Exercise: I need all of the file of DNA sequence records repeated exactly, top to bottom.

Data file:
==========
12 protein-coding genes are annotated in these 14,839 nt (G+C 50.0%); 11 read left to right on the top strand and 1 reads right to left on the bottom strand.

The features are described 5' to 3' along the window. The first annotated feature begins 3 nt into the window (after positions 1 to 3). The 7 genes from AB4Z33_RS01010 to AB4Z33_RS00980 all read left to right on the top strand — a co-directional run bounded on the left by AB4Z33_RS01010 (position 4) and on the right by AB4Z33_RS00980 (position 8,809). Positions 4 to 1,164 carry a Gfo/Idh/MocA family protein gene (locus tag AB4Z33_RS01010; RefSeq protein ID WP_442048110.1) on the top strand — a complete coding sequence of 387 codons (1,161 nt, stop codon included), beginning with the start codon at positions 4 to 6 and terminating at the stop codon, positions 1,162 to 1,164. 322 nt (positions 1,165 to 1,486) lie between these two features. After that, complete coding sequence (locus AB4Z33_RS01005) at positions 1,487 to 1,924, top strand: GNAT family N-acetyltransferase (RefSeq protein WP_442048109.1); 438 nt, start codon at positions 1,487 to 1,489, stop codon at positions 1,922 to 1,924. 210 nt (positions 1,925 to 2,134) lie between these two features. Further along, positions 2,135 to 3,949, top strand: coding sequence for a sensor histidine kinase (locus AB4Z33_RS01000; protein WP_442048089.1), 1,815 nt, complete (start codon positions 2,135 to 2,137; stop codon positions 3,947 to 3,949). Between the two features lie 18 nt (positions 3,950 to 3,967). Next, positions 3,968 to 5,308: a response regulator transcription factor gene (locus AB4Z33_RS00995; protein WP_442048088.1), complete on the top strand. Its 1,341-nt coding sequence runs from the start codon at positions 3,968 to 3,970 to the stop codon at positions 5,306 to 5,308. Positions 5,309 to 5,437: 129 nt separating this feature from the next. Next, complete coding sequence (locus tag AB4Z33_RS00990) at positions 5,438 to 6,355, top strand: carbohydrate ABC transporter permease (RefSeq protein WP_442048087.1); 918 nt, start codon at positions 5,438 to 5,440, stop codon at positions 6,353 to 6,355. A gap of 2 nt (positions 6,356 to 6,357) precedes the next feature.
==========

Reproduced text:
12 protein-coding genes are annotated in these 14,839 nt (G+C 50.0%); 11 read left to right on the top strand and 1 reads right to left on the bottom strand.

The features are described 5' to 3' along the window. The first annotated feature begins 3 nt into the window (after positions 1 to 3). The 7 genes from AB4Z33_RS01010 to AB4Z33_RS00980 all read left to right on the top strand — a co-directional run bounded on the left by AB4Z33_RS01010 (position 4) and on the right by AB4Z33_RS00980 (position 8,809). Positions 4 to 1,164 carry a Gfo/Idh/MocA family protein gene (locus tag AB4Z33_RS01010; RefSeq protein ID WP_442048110.1) on the top strand — a complete coding sequence of 387 codons (1,161 nt, stop codon included), beginning with the start codon at positions 4 to 6 and terminating at the stop codon, positions 1,162 to 1,164. 322 nt (positions 1,165 to 1,486) lie between these two features. After that, complete coding sequence (locus AB4Z33_RS01005) at positions 1,487 to 1,924, top strand: GNAT family N-acetyltransferase (RefSeq protein WP_442048109.1); 438 nt, start codon at positions 1,487 to 1,489, stop codon at positions 1,922 to 1,924. 210 nt (positions 1,925 to 2,134) lie between these two features. Further along, positions 2,135 to 3,949, top strand: coding sequence for a sensor histidine kinase (locus AB4Z33_RS01000; protein WP_442048089.1), 1,815 nt, complete (start codon positions 2,135 to 2,137; stop codon positions 3,947 to 3,949). Between the two features lie 18 nt (positions 3,950 to 3,967). Next, positions 3,968 to 5,308: a response regulator transcription factor gene (locus AB4Z33_RS00995; protein WP_442048088.1), complete on the top strand. Its 1,341-nt coding sequence runs from the start codon at positions 3,968 to 3,970 to the stop codon at positions 5,306 to 5,308. Positions 5,309 to 5,437: 129 nt separating this feature from the next. Next, complete coding sequence (locus tag AB4Z33_RS00990) at positions 5,438 to 6,355, top strand: carbohydrate ABC transporter permease (RefSeq protein WP_442048087.1); 918 nt, start codon at positions 5,438 to 5,440, stop codon at positions 6,353 to 6,355. A gap of 2 nt (positions 6,356 to 6,357) precedes the next feature.